At the end of every 45-minute set she would read the finished poem aloud.

“I found it really uncomfortable, which made me realise I was on the right path,” she says. But the break from recording worked to everyone’s advantage because not only did Imelda write Slip Of The Tongue, but also a new music album and a poetry book.

“My record company were a bit taken aback about how busy I had been,” she laughs.

“They just thought I was sunbathing or something.”

Slip of the Tongue interweaves female sexuality, love, heartbreak and Covid-19 isolation. One of the poems, Liberty Bell, is an ode to The Liberties – Dublin’s historic working-class neighbourhood where Imelda grew up, the youngest of five children.

“It’s a proud area,” she says. “That is partly why I wrote that poem because so many people are moving into the area and are loving it but I wanted them to know who she is.

“I saw her as this woman who had really tough times and raised her children and came out the other side of it.”

Her boisterous, loving childhood was “full of music and laughter and disagreements and fun”. As the youngest sibling in a home where space was tight, she slept in her parents’ bedroom until she was 14. “That was normal, I didn’t know any different,” she laughs.

“That’s the magic of kids for you. I didn’t question it and in fact I liked it. A lot of children with their own bedrooms are creeping in with their parents – not until they are 14 of course – but they end up in your bed at some point.”

After leaving school at 16, she worked “every job you can imagine”.

In her early twenties she spent more than two years as a carer in a nursing home, an experience she has previously described as “an honour”.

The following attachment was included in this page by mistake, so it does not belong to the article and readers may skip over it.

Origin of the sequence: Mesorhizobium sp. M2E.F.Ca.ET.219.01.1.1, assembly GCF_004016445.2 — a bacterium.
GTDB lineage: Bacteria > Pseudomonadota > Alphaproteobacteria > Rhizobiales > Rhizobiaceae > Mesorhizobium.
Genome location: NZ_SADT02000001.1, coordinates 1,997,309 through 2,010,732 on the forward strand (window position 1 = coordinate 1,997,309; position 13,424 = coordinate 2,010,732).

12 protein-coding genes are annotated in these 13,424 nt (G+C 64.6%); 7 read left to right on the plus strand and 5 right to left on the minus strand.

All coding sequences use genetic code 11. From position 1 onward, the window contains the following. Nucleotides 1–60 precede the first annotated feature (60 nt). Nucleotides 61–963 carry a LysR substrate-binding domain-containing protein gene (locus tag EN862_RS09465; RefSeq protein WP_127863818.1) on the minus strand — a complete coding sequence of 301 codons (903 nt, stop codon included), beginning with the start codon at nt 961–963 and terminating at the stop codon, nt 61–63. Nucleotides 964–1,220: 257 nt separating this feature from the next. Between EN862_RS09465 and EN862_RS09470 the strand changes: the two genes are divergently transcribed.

She grafted with bands in pubs and clubs, all the while “writing ferociously at home on my own”.

Many people presumed her last record, Life Love Flesh Blood, released in 2017, was about the breakdown of her 13-year marriage to the English rockabilly guitarist Darrel Higham.

“There were two songs about that and the rest was about another relationship that blossomed afterwards and ended,” she says. “It wasn’t a heartbreak album.”

She hopes her integrity resonates with audiences.

“Personally it might not be great for me when it gets out there but I get so many messages from people saying that I said what they felt but couldn’t say. Maybe that’s my job? What I’m supposed to be doing in life.”

Home is now Hampshire where she lives with her daughter Violet, seven, and her new partner, a musician she describes as “supportive, hilarious and talented”.

Sadly her beloved dog Alfie died in the early stages of lockdown. “People have lost their parents and children so I’m not comparing it to that at all, but he was a family member for 13 years,” she says.

“I loved him and he loved me. It’s only three or four weeks ago that he died and I miss him deeply. I still have his toys around and I’m still hoovering his hair off the carpet.”

She recently revealed her beloved pet saved Violet’s life when she was a baby.

Imelda said the dog, who died in May, alerted her when Violet pulled a plastic bag over her face. Alfie kept whimpering until she ran to find her child unable to breathe.

Despite such sadness, like many in lockdown, she has relished the chance to slow down in recent weeks and hopes this quieter period can introduce poetry to new readers.

“You don’t have to commit to a whole book, you can get a beautiful story, feeling and description in one page,” she says. “It’s almost like you can read a whole life in one page and it will stay with you for a long time.”

Before we say our goodbyes, I apologise for massively over-running on our allotted time. “You’ve done me a favour,” she quips in a reminder of her honesty.

“I was doing home-schooling and I bloody hate it so I’m like the narky child hiding in the bedroom doing anything except that. We’re doing fractions, that’s why I have loads of time.”

Maybe, that will mean lots more poem-writing too.

Imelda May’s new EP, Slip of the Tongue, is out now on Decca Records